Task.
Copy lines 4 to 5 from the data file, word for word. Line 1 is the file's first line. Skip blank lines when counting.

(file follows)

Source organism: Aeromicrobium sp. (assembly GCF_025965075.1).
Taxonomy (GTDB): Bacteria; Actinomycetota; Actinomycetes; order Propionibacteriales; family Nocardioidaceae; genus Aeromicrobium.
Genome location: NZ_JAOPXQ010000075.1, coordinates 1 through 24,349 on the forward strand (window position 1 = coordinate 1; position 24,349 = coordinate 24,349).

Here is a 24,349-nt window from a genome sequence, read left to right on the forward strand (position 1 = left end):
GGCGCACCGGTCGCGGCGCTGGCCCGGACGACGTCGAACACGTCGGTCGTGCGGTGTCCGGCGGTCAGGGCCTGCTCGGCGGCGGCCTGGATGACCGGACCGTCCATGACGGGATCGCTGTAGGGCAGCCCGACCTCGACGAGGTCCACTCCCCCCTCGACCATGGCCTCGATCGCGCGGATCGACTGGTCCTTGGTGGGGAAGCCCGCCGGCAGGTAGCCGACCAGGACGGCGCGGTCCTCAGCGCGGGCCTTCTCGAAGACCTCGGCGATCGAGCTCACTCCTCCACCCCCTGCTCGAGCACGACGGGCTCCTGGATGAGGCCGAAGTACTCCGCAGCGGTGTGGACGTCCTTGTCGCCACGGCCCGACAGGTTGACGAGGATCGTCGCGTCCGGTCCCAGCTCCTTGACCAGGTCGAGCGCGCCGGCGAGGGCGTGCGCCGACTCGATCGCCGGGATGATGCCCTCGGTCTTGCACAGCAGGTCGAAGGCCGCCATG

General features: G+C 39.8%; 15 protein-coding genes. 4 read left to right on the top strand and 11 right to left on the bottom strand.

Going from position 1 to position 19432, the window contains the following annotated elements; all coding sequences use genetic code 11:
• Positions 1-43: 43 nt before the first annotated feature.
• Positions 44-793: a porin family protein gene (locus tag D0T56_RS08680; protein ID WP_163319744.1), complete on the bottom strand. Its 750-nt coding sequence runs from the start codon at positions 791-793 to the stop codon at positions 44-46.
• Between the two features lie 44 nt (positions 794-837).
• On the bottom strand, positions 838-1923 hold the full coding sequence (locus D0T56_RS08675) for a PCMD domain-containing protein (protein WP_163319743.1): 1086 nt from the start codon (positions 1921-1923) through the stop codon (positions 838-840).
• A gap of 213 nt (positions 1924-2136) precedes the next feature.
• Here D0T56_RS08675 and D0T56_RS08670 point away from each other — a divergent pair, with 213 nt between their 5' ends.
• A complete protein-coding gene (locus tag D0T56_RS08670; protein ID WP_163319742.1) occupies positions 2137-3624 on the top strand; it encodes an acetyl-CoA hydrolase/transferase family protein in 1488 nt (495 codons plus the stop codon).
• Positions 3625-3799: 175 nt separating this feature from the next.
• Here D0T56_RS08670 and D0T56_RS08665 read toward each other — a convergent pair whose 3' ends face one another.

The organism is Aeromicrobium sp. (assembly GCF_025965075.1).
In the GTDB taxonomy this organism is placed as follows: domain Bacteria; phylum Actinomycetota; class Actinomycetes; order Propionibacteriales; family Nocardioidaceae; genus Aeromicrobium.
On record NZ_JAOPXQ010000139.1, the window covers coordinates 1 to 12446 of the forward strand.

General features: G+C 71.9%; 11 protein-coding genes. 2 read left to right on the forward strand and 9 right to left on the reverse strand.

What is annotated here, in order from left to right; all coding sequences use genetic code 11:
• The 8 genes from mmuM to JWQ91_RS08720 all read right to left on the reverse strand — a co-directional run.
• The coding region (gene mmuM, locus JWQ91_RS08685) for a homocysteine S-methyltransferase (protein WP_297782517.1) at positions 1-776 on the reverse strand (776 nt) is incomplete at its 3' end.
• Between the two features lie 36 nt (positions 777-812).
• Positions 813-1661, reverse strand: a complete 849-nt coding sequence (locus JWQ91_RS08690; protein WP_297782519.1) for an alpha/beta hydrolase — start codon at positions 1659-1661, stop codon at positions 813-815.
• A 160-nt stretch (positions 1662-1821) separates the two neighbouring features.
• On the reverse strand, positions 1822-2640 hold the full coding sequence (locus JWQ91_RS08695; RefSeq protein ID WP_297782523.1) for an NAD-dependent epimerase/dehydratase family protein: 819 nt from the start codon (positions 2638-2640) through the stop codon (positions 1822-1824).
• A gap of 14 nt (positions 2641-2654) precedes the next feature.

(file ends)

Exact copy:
Here is a 24,349-nt window from a genome sequence, read left to right on the forward strand (position 1 = left end):
GGCGCACCGGTCGCGGCGCTGGCCCGGACGACGTCGAACACGTCGGTCGTGCGGTGTCCGGCGGTCAGGGCCTGCTCGGCGGCGGCCTGGATGACCGGACCGTCCATGACGGGATCGCTGTAGGGCAGCCCGACCTCGACGAGGTCCACTCCCCCCTCGACCATGGCCTCGATCGCGCGGATCGACTGGTCCTTGGTGGGGAAGCCCGCCGGCAGGTAGCCGACCAGGACGGCGCGGTCCTCAGCGCGGGCCTTCTCGAAGACCTCGGCGATCGAGCTCACTCCTCCACCCCCTGCTCGAGCACGACGGGCTCCTGGATGAGGCCGAAGTACTCCGCAGCGGTGTGGACGTCCTTGTCGCCACGGCCCGACAGGTTGACGAGGATCGTCGCGTCCGGTCCCAGCTCCTTGACCAGGTCGAGCGCGCCGGCGAGGGCGTGCGCCGACTCGATCGCCGGGATGATGCCCTCGGTCTTGCACAGCAGGTCGAAGGCCGCCATG